Friday, October 6, 2017

UK needs Australia's help in charting Brexit trade chaos says Peter Mandelson

An influential figure from the Tony Blair era says Australia has a major role to play in helping Britain rebuild fractured trade relationships after last year's surprise vote to leave the European Union.

Former Labour cabinet secretary Peter Mandelson says Australia can help Britain keep its place on the world stage as the fallout of Brexit continues to create uncertainty about current and potential trade deals.

Peter Mandelson speaks with the ABC'S Peter Ryan

Mr Mandelson has been in Sydney and Melbourne to help lay the groundwork for a free trade deal between Australia and the UK which remains on hold until the terms of Britain's exit from the EU are finalised.

"What I'm finding is quite of lot of bemusement about what Britain has done. We turned our backs on Australia in the 1970s order to join Europe. Now we're divorcing Europe all these decades later," Mr Mandelson told the ABC.

"I think many Australian business people just wonder why on earth we should throw all the sticks and all the rules up in the air without any idea where they're going to land."

Mr Mandelson, a former Northern Ireland secretary and EU trade commissioner, says with Prime Minister Theresa May refusing to rule out a "hard Brexit" Australia can help Britain rework it’s image of being protectionist and isolationist.

"One thing Australia can do for Britain is to reintroduce us to the world of trade policy and trade negotiation from which we've been absent for nearly 50 years as we've relied on the size and the heft of the EU," Mr Mandelson said.

"We are part of each other's DNA, we do have a special friendship. But with the extraordinary turn that Britain is now taking in leaving Europe, there is an opportunity to forge a further relationship built on trade realities."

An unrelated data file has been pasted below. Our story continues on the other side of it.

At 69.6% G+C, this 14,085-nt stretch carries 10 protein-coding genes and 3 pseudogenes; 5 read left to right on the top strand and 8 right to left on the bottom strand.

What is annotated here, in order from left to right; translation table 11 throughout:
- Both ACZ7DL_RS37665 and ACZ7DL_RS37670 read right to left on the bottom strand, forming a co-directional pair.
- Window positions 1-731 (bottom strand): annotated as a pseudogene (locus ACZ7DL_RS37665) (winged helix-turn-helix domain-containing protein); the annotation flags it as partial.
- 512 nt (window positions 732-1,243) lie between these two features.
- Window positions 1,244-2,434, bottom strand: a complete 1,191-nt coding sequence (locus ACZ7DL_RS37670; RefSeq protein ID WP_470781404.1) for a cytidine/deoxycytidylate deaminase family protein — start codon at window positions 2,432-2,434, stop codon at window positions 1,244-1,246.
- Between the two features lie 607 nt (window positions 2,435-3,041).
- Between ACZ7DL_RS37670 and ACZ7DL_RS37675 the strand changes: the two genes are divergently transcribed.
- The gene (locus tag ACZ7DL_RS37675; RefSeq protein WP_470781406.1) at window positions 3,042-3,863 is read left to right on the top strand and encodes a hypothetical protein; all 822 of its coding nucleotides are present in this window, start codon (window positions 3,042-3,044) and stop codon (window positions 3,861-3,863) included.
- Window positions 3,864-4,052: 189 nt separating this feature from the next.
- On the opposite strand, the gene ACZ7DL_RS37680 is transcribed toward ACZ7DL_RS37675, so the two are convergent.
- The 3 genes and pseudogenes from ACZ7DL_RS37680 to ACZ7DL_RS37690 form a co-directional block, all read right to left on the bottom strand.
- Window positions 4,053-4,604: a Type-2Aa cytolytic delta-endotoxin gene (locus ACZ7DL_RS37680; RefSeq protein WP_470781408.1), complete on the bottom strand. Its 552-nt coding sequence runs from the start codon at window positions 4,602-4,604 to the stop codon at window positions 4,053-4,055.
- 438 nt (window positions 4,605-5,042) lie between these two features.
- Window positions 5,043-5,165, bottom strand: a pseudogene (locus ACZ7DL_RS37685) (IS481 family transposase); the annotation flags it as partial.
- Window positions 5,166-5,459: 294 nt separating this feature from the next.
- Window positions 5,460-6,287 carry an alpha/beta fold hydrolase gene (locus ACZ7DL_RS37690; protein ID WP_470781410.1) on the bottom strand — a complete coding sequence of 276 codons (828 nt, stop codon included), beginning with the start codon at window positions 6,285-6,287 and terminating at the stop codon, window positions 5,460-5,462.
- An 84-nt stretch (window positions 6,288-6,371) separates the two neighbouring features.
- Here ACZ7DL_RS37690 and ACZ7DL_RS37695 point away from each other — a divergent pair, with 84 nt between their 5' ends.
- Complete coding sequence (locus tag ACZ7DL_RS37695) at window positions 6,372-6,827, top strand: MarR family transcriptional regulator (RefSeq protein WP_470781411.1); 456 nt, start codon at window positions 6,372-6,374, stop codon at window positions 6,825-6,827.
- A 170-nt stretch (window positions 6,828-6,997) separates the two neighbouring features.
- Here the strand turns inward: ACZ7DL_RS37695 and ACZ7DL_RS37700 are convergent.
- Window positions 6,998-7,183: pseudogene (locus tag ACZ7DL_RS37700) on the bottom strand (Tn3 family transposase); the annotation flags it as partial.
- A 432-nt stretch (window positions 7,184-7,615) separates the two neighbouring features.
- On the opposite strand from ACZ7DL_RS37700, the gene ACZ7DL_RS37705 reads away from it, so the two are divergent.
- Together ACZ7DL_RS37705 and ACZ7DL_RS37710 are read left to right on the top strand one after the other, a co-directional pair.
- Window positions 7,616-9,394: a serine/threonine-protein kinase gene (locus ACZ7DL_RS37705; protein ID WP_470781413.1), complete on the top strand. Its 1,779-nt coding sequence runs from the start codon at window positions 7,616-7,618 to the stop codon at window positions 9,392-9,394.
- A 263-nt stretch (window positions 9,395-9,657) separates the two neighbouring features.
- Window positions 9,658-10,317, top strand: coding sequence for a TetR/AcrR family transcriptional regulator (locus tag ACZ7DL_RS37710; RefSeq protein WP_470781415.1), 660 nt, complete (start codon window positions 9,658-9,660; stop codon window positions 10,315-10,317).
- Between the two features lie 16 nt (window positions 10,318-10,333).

Mr Mandelson was a stalwart of the "remain" campaign and has made his first visit to Australia to offer advice to businesses in his role as chairman of the consultancy firm Global Counsel.

He acknowleges Australia's key trade relationship are now with the United States and China but says Australia was gifted an opportunity in the 1970s when Britain softened traditional links in favour of Europe.

"The biggest favour that Britain ever did for Australia was saying in the 1970s that the protectionist, rather isolationist exclusive relationship it had with Britain needed to end," Mr Mandelson said.

"We forced Australia through the decision of turning our backs and to going into Europe,  to create an open economy and look to its own region.

"Just look at the fortune and prosperity that Australia has been able to achieve. For Britain we've got to make the same judgement that there's no future in retreating into ourselves."

However, Mr Mandelson concedes it might be in Australia's best interests to prioritise an agreement with the EU ahead of one with Britain.

A potential flashpoint from Brexit is the trade relationship between Northern Ireland and the Republic of Ireland which was created after decades of sectarian violence.

Mr Mandelson says after the Good Friday agreement of 1998 saw Northern Ireland to keep its links with the UK but allowed it to participate in  an "all Ireland" economy without hard borders.

"What Brexit does is to just reinsert a border down the middle because when we leave the EU we won't be in a single market. That is going to reintroduce not just trade frictions but political tensions which could very well undermine all that we've achieved in Northern Ireland," Mr Mandelson said.

"I think over time people are going to have to choose between the political settlement they have and the economic future and prospects that they want."

Mr Mandelson slammed Prime Minister David Cameron's decision to hold a Brexit referendum as "not the finest hour for Britain's political elite."

"Britain's political elite was given a good kicking in the reference and in a sense who can be surprised? The British people emerged from the global financial crisis bearing a lot of pain for other people's policy errors."

As the uncertainty about Brexit continues, Mr Mandelson says calling the referendum was "an utterly irresponsible thing to do."

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